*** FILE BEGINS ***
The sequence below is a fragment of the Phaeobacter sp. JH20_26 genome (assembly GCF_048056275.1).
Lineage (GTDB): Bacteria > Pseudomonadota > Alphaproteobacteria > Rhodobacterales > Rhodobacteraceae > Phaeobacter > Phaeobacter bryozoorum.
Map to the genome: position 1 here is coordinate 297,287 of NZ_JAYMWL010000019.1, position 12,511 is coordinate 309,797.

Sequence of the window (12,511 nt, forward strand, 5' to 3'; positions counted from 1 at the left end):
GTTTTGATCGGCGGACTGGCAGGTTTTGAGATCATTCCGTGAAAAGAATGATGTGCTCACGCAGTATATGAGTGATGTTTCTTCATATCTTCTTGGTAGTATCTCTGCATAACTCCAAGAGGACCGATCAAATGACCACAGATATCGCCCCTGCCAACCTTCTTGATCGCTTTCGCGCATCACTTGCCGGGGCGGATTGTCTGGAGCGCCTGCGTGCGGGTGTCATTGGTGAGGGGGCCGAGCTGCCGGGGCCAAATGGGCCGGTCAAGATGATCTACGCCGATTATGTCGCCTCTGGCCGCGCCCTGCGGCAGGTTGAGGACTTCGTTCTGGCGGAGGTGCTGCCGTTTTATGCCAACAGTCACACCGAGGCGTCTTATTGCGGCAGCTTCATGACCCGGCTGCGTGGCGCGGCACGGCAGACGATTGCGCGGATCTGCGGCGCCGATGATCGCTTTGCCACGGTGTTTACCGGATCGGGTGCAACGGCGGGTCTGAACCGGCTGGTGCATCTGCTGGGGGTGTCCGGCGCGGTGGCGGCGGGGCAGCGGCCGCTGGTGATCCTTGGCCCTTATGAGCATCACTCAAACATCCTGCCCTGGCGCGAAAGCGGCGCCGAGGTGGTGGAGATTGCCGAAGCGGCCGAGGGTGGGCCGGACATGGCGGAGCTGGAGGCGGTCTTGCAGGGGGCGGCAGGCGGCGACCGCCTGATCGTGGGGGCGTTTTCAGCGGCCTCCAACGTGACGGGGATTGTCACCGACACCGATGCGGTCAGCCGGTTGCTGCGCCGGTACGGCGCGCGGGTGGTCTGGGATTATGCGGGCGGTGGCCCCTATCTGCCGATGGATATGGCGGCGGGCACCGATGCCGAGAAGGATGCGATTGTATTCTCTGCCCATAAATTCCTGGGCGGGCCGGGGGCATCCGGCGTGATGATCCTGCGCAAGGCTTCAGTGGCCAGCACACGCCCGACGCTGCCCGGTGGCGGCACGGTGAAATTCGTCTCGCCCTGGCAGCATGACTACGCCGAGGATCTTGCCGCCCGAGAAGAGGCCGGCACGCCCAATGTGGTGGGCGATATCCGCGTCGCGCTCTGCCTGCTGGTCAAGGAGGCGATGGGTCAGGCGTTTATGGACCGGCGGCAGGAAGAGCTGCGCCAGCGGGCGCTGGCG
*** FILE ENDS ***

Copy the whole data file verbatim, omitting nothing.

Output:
The sequence below is a fragment of the Phaeobacter sp. JH20_26 genome (assembly GCF_048056275.1).
Lineage (GTDB): Bacteria > Pseudomonadota > Alphaproteobacteria > Rhodobacterales > Rhodobacteraceae > Phaeobacter > Phaeobacter bryozoorum.
Map to the genome: position 1 here is coordinate 297,287 of NZ_JAYMWL010000019.1, position 12,511 is coordinate 309,797.

Sequence of the window (12,511 nt, forward strand, 5' to 3'; positions counted from 1 at the left end):
GTTTTGATCGGCGGACTGGCAGGTTTTGAGATCATTCCGTGAAAAGAATGATGTGCTCACGCAGTATATGAGTGATGTTTCTTCATATCTTCTTGGTAGTATCTCTGCATAACTCCAAGAGGACCGATCAAATGACCACAGATATCGCCCCTGCCAACCTTCTTGATCGCTTTCGCGCATCACTTGCCGGGGCGGATTGTCTGGAGCGCCTGCGTGCGGGTGTCATTGGTGAGGGGGCCGAGCTGCCGGGGCCAAATGGGCCGGTCAAGATGATCTACGCCGATTATGTCGCCTCTGGCCGCGCCCTGCGGCAGGTTGAGGACTTCGTTCTGGCGGAGGTGCTGCCGTTTTATGCCAACAGTCACACCGAGGCGTCTTATTGCGGCAGCTTCATGACCCGGCTGCGTGGCGCGGCACGGCAGACGATTGCGCGGATCTGCGGCGCCGATGATCGCTTTGCCACGGTGTTTACCGGATCGGGTGCAACGGCGGGTCTGAACCGGCTGGTGCATCTGCTGGGGGTGTCCGGCGCGGTGGCGGCGGGGCAGCGGCCGCTGGTGATCCTTGGCCCTTATGAGCATCACTCAAACATCCTGCCCTGGCGCGAAAGCGGCGCCGAGGTGGTGGAGATTGCCGAAGCGGCCGAGGGTGGGCCGGACATGGCGGAGCTGGAGGCGGTCTTGCAGGGGGCGGCAGGCGGCGACCGCCTGATCGTGGGGGCGTTTTCAGCGGCCTCCAACGTGACGGGGATTGTCACCGACACCGATGCGGTCAGCCGGTTGCTGCGCCGGTACGGCGCGCGGGTGGTCTGGGATTATGCGGGCGGTGGCCCCTATCTGCCGATGGATATGGCGGCGGGCACCGATGCCGAGAAGGATGCGATTGTATTCTCTGCCCATAAATTCCTGGGCGGGCCGGGGGCATCCGGCGTGATGATCCTGCGCAAGGCTTCAGTGGCCAGCACACGCCCGACGCTGCCCGGTGGCGGCACGGTGAAATTCGTCTCGCCCTGGCAGCATGACTACGCCGAGGATCTTGCCGCCCGAGAAGAGGCCGGCACGCCCAATGTGGTGGGCGATATCCGCGTCGCGCTCTGCCTGCTGGTCAAGGAGGCGATGGGTCAGGCGTTTATGGACCGGCGGCAGGAAGAGCTGCGCCAGCGGGCGCTGGCG